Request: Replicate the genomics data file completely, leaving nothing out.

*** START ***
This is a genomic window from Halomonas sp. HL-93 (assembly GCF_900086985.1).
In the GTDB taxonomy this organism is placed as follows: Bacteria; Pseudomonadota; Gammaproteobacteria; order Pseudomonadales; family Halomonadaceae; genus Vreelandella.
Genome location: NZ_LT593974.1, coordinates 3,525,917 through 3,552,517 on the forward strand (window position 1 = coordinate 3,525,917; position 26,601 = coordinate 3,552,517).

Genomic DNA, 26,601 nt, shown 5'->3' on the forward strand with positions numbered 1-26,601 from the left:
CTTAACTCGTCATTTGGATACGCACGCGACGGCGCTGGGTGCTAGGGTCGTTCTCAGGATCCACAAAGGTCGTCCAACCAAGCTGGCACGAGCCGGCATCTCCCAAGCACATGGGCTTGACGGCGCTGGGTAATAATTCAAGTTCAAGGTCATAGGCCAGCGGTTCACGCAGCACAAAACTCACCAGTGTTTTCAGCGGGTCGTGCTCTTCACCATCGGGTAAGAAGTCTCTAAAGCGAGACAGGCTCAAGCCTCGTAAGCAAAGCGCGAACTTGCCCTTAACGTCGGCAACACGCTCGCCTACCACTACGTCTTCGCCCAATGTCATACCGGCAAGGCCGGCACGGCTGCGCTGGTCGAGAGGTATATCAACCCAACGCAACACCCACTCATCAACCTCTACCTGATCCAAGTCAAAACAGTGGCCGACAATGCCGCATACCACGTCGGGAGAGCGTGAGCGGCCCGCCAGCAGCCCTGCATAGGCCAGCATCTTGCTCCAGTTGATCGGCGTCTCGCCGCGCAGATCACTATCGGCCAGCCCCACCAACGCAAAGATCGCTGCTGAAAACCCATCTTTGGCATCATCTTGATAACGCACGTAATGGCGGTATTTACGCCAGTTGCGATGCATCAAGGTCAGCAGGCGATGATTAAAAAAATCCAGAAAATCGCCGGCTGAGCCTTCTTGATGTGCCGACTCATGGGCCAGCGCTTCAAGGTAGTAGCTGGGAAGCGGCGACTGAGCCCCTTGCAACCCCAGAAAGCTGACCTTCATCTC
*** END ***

This is a genomic window from Halomonas sp. HL-93 (assembly GCF_900086985.1).
In the GTDB taxonomy this organism is placed as follows: Bacteria; Pseudomonadota; Gammaproteobacteria; order Pseudomonadales; family Halomonadaceae; genus Vreelandella.
Genome location: NZ_LT593974.1, coordinates 3,525,917 through 3,552,517 on the forward strand (window position 1 = coordinate 3,525,917; position 26,601 = coordinate 3,552,517).

Genomic DNA, 26,601 nt, shown 5'->3' on the forward strand with positions numbered 1-26,601 from the left:
CTTAACTCGTCATTTGGATACGCACGCGACGGCGCTGGGTGCTAGGGTCGTTCTCAGGATCCACAAAGGTCGTCCAACCAAGCTGGCACGAGCCGGCATCTCCCAAGCACATGGGCTTGACGGCGCTGGGTAATAATTCAAGTTCAAGGTCATAGGCCAGCGGTTCACGCAGCACAAAACTCACCAGTGTTTTCAGCGGGTCGTGCTCTTCACCATCGGGTAAGAAGTCTCTAAAGCGAGACAGGCTCAAGCCTCGTAAGCAAAGCGCGAACTTGCCCTTAACGTCGGCAACACGCTCGCCTACCACTACGTCTTCGCCCAATGTCATACCGGCAAGGCCGGCACGGCTGCGCTGGTCGAGAGGTATATCAACCCAACGCAACACCCACTCATCAACCTCTACCTGATCCAAGTCAAAACAGTGGCCGACAATGCCGCATACCACGTCGGGAGAGCGTGAGCGGCCCGCCAGCAGCCCTGCATAGGCCAGCATCTTGCTCCAGTTGATCGGCGTCTCGCCGCGCAGATCACTATCGGCCAGCCCCACCAACGCAAAGATCGCTGCTGAAAACCCATCTTTGGCATCATCTTGATAACGCACGTAATGGCGGTATTTACGCCAGTTGCGATGCATCAAGGTCAGCAGGCGATGATTAAAAAAATCCAGAAAATCGCCGGCTGAGCCTTCTTGATGTGCCGACTCATGGGCCAGCGCTTCAAGGTAGTAGCTGGGAAGCGGCGACTGAGCCCCTTGCAACCCCAGAAAGCTGACCTTCATCTC